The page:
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Civil War
00000174-b11b-ddc3-a1fc-bfdbb1a20000The Schreiner University Department of History is honoring the sesquicentennial of the American Civil War with a series of short vignettes focusing on events from 1861 through 1865. The Civil War was the most destructive conflict in American history, but it was also one of our most defining moments as a people and as a nation. Let us know what you think about "This Week in the Civil War." E-mail your comments to Dr. John Huddleston at jhuddles@schreiner.edu.Airs: Weekdays at 5:19 a.m., 8:19 a.m., 4:19 p.m. on KTXI and 4:49 a.m., 9:29 p.m. on KSTX.

This Week in the Civil War - #838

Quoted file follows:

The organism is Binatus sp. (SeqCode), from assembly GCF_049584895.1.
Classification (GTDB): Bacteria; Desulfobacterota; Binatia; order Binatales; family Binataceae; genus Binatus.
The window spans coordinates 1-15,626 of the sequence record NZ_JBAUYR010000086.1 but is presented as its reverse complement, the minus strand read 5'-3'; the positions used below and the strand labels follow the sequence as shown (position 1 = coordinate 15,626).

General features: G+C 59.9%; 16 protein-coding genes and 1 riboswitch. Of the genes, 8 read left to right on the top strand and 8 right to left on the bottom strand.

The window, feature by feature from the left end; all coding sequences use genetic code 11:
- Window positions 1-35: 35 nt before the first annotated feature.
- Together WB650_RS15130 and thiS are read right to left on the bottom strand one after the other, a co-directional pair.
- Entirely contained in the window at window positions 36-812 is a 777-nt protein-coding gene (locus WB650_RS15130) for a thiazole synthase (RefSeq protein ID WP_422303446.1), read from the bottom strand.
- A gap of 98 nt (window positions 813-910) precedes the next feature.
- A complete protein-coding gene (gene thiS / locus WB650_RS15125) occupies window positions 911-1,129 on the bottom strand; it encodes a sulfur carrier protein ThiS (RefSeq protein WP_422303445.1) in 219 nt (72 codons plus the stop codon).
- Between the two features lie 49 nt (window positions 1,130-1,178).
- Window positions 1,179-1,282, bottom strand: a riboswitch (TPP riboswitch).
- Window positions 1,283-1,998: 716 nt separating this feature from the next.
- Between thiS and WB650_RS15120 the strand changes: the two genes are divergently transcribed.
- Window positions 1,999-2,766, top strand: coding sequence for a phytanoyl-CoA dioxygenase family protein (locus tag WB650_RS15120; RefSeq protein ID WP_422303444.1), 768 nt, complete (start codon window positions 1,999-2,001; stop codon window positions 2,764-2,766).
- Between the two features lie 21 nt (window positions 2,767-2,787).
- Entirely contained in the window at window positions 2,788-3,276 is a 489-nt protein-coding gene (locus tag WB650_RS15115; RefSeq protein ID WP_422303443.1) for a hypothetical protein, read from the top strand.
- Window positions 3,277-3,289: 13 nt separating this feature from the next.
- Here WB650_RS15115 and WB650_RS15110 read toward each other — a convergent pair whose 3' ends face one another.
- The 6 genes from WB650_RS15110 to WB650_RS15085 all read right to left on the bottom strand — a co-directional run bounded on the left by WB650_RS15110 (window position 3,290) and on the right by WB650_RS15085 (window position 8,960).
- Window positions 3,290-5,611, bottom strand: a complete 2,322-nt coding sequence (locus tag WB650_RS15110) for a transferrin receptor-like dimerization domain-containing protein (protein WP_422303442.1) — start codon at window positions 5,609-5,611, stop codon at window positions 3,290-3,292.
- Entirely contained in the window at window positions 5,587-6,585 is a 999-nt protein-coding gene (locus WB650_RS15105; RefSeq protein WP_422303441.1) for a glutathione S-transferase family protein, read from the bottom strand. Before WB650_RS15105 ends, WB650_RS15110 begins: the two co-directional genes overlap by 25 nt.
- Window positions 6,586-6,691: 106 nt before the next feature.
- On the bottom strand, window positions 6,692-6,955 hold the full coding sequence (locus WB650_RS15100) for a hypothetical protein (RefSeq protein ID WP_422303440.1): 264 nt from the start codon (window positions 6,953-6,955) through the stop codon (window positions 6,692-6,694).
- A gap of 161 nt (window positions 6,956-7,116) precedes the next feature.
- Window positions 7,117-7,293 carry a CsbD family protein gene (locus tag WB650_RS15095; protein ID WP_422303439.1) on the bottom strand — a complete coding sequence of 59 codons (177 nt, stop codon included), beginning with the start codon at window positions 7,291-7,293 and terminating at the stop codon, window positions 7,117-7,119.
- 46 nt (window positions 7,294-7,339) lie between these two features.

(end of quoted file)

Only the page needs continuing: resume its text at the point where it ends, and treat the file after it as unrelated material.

In mid-May 1864, following the Union defeat at New Market, Virginia, Ulysses Grant replaced General Franz Sigel with David Hunter and ordered his new Union commander to use scorched earth tactics against the inhabitants of the Shenandoah Valley.  While essentially “living off the land,” Hunter was to destroy as much property as he could and specifically target the Virginia Central Railroad which ran through the Valley.  On May 26 the South also assigned a new commander General W.E. Jones to the Shenandoah, replacing John C. Breckinridge.  On that day, Hunter with approximately 16,000 troops moved from Strasburg toward Staunton; Jones had only 8500 troops in opposition.  This disparity of manpower clearly favored the Union; within little over a week Jones’ Confederates would be routed at Piedmont and their leader killed.